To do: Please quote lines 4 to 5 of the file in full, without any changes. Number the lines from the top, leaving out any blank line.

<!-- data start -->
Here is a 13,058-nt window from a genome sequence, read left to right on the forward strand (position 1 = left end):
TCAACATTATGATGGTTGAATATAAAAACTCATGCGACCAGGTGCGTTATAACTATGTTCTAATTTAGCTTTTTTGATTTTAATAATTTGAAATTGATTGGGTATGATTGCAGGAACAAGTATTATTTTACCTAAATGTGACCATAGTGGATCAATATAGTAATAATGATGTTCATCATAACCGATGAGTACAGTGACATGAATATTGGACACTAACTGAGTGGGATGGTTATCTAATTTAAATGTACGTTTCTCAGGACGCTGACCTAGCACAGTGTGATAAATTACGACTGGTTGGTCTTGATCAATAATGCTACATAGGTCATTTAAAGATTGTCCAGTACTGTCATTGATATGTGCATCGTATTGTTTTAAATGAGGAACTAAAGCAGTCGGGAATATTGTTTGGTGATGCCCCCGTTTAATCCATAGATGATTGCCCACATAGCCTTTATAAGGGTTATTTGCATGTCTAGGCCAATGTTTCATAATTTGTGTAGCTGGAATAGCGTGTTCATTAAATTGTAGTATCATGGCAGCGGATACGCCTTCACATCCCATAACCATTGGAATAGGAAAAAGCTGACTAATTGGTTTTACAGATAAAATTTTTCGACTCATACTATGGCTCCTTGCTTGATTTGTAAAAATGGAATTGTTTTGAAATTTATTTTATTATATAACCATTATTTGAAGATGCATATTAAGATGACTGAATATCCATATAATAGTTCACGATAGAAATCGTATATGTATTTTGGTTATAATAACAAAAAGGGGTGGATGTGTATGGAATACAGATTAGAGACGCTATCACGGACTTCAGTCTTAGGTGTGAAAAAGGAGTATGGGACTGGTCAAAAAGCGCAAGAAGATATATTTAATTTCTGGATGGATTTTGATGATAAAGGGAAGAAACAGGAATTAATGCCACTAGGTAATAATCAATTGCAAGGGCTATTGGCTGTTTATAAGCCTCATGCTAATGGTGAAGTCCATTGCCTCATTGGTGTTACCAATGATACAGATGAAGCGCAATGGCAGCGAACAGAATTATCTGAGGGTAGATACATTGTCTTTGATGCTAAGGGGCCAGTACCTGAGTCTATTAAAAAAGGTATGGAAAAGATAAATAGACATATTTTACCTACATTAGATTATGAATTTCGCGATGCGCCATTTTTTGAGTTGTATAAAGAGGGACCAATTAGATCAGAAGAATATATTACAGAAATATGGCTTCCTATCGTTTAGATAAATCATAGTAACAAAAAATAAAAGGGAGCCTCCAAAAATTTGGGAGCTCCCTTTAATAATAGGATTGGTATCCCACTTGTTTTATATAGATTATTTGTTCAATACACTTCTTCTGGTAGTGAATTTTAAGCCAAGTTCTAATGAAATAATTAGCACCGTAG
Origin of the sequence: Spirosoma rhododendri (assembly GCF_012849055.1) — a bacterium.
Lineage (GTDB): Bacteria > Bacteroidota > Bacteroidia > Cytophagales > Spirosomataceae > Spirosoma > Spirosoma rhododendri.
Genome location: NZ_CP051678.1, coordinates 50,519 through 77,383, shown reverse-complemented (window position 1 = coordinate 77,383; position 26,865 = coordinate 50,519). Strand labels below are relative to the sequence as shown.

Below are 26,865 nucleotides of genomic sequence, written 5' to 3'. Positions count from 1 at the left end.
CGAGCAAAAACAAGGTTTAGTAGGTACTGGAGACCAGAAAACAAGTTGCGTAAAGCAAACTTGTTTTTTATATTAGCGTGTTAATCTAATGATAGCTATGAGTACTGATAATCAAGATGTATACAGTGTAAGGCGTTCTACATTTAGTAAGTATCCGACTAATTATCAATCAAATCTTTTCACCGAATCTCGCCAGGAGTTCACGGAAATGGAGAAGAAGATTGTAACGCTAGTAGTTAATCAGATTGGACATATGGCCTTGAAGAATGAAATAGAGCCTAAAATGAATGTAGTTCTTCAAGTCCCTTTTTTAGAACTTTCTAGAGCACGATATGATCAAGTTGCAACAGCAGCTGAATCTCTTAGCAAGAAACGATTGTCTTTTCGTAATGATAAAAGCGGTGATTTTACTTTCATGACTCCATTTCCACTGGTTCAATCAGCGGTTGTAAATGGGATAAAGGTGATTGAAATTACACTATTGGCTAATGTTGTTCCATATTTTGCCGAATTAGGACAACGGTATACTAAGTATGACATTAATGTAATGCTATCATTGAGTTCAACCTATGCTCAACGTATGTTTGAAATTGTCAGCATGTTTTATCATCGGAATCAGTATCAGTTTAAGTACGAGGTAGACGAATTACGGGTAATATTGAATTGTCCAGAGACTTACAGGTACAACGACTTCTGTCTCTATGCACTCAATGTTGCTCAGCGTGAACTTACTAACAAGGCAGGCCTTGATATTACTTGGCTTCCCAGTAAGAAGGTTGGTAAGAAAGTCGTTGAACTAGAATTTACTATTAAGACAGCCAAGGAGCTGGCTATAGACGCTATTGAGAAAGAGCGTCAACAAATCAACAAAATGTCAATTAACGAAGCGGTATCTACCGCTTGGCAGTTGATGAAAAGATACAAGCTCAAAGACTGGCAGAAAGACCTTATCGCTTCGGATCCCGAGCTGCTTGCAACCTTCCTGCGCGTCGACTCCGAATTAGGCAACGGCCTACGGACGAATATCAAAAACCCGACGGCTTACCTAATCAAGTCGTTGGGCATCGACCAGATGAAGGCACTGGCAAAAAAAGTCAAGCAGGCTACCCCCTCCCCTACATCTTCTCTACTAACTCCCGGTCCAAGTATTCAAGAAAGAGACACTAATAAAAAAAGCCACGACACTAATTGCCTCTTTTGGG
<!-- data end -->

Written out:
Lineage (GTDB): Bacteria > Bacteroidota > Bacteroidia > Cytophagales > Spirosomataceae > Spirosoma > Spirosoma rhododendri.
Genome location: NZ_CP051678.1, coordinates 50,519 through 77,383, shown reverse-complemented (window position 1 = coordinate 77,383; position 26,865 = coordinate 50,519). Strand labels below are relative to the sequence as shown.